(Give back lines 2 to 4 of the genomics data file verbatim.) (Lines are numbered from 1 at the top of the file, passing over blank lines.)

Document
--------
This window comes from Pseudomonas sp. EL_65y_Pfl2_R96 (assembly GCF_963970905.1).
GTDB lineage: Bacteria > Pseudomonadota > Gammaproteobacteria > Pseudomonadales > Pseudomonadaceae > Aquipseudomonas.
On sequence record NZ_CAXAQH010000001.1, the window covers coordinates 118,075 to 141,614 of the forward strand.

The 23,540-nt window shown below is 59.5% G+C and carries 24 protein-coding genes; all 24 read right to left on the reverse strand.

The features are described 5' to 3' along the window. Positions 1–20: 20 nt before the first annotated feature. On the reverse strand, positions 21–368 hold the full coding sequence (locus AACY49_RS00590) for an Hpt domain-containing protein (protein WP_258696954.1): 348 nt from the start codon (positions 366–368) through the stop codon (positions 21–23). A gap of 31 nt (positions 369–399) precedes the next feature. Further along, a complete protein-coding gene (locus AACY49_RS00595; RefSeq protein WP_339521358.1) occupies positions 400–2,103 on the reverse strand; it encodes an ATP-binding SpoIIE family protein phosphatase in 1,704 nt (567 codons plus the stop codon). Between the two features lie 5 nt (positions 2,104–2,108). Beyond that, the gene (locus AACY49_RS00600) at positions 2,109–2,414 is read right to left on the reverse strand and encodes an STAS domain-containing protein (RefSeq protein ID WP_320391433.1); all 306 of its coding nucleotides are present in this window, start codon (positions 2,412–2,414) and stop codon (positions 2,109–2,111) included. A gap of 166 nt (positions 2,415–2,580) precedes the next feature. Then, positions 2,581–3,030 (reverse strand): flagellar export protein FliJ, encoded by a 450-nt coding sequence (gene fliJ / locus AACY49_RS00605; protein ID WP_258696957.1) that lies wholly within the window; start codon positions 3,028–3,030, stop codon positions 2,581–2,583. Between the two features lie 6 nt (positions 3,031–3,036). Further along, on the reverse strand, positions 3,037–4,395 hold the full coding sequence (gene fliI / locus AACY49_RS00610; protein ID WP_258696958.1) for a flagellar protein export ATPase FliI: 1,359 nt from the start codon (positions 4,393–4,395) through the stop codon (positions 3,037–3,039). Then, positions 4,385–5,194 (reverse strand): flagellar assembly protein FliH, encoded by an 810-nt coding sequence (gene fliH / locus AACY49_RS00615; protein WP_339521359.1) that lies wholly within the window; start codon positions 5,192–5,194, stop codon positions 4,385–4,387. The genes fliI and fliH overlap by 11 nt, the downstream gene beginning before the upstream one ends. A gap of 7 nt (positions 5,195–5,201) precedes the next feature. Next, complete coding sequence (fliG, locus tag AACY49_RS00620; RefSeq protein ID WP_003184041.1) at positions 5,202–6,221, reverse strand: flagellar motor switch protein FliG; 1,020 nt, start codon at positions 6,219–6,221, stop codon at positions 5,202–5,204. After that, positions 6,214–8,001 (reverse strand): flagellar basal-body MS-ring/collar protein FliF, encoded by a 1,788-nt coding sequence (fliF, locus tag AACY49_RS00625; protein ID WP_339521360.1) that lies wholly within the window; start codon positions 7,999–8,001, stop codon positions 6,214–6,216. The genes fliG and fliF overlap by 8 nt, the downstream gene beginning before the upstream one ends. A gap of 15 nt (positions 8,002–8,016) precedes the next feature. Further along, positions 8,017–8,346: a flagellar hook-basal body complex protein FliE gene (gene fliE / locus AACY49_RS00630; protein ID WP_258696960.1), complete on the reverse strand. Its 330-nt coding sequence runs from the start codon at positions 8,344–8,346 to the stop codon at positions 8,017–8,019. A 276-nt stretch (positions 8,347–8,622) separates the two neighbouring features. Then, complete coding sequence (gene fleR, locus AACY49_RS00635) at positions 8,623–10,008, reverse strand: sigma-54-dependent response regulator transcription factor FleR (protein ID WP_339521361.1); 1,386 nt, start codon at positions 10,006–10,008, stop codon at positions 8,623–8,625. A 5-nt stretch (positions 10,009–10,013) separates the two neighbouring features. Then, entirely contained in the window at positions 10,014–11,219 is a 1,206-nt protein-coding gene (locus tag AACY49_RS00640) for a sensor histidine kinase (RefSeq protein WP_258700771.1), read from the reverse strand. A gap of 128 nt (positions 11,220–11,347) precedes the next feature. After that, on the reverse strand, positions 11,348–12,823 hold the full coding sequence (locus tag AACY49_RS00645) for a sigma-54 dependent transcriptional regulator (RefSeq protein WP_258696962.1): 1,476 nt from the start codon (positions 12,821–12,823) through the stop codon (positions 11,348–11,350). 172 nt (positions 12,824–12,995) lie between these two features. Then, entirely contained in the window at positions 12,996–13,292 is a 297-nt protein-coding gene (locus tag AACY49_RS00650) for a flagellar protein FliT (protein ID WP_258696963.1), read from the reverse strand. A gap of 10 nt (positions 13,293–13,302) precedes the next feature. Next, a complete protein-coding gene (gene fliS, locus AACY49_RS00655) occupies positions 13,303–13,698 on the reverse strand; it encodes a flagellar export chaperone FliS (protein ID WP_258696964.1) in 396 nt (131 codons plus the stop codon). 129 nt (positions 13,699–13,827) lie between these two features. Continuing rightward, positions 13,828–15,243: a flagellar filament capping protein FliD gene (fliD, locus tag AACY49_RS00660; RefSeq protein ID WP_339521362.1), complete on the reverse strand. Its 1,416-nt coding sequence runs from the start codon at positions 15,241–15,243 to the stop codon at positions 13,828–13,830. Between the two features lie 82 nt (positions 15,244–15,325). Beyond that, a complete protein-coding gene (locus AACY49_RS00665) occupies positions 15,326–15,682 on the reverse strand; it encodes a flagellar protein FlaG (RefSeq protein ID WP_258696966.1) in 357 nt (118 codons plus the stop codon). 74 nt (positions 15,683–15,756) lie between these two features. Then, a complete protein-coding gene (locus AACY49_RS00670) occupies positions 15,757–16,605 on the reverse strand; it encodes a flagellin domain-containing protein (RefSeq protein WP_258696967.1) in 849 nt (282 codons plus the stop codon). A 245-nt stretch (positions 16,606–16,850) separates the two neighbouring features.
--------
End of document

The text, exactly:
GTDB lineage: Bacteria > Pseudomonadota > Gammaproteobacteria > Pseudomonadales > Pseudomonadaceae > Aquipseudomonas.
On sequence record NZ_CAXAQH010000001.1, the window covers coordinates 118,075 to 141,614 of the forward strand.

The 23,540-nt window shown below is 59.5% G+C and carries 24 protein-coding genes; all 24 read right to left on the reverse strand.